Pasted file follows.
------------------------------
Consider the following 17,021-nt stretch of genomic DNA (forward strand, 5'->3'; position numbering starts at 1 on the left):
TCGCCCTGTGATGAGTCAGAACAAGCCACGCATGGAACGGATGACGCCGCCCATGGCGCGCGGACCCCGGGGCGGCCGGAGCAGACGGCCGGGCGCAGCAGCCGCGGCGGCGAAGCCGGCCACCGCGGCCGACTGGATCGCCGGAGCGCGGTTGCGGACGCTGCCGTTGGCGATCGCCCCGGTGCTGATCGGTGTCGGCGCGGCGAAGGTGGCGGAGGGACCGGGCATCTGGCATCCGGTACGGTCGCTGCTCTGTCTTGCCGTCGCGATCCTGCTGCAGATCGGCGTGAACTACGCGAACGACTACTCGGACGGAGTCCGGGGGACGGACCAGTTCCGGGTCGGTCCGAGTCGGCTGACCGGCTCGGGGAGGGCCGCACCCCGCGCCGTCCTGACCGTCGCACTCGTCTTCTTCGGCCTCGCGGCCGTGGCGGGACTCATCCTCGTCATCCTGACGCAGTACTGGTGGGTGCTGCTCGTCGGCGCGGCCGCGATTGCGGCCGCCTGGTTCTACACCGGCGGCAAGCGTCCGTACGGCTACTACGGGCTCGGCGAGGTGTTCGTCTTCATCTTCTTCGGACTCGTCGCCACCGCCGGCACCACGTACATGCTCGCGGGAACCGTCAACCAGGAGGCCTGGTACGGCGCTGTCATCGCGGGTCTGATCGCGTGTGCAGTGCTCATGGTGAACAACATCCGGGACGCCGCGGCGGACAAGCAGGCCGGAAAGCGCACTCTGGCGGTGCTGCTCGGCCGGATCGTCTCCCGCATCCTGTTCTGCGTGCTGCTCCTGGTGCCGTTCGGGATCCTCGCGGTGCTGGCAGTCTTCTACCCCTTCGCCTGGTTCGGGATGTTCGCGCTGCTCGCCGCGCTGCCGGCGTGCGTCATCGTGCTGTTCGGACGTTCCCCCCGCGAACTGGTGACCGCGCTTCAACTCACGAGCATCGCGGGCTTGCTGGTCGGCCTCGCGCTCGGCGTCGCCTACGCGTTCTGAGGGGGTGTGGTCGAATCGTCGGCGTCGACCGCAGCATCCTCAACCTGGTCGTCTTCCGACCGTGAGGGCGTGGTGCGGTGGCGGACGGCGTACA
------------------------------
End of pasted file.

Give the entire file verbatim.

Consider the following 17,021-nt stretch of genomic DNA (forward strand, 5'->3'; position numbering starts at 1 on the left):
TCGCCCTGTGATGAGTCAGAACAAGCCACGCATGGAACGGATGACGCCGCCCATGGCGCGCGGACCCCGGGGCGGCCGGAGCAGACGGCCGGGCGCAGCAGCCGCGGCGGCGAAGCCGGCCACCGCGGCCGACTGGATCGCCGGAGCGCGGTTGCGGACGCTGCCGTTGGCGATCGCCCCGGTGCTGATCGGTGTCGGCGCGGCGAAGGTGGCGGAGGGACCGGGCATCTGGCATCCGGTACGGTCGCTGCTCTGTCTTGCCGTCGCGATCCTGCTGCAGATCGGCGTGAACTACGCGAACGACTACTCGGACGGAGTCCGGGGGACGGACCAGTTCCGGGTCGGTCCGAGTCGGCTGACCGGCTCGGGGAGGGCCGCACCCCGCGCCGTCCTGACCGTCGCACTCGTCTTCTTCGGCCTCGCGGCCGTGGCGGGACTCATCCTCGTCATCCTGACGCAGTACTGGTGGGTGCTGCTCGTCGGCGCGGCCGCGATTGCGGCCGCCTGGTTCTACACCGGCGGCAAGCGTCCGTACGGCTACTACGGGCTCGGCGAGGTGTTCGTCTTCATCTTCTTCGGACTCGTCGCCACCGCCGGCACCACGTACATGCTCGCGGGAACCGTCAACCAGGAGGCCTGGTACGGCGCTGTCATCGCGGGTCTGATCGCGTGTGCAGTGCTCATGGTGAACAACATCCGGGACGCCGCGGCGGACAAGCAGGCCGGAAAGCGCACTCTGGCGGTGCTGCTCGGCCGGATCGTCTCCCGCATCCTGTTCTGCGTGCTGCTCCTGGTGCCGTTCGGGATCCTCGCGGTGCTGGCAGTCTTCTACCCCTTCGCCTGGTTCGGGATGTTCGCGCTGCTCGCCGCGCTGCCGGCGTGCGTCATCGTGCTGTTCGGACGTTCCCCCCGCGAACTGGTGACCGCGCTTCAACTCACGAGCATCGCGGGCTTGCTGGTCGGCCTCGCGCTCGGCGTCGCCTACGCGTTCTGAGGGGGTGTGGTCGAATCGTCGGCGTCGACCGCAGCATCCTCAACCTGGTCGTCTTCCGACCGTGAGGGCGTGGTGCGGTGGCGGACGGCGTACA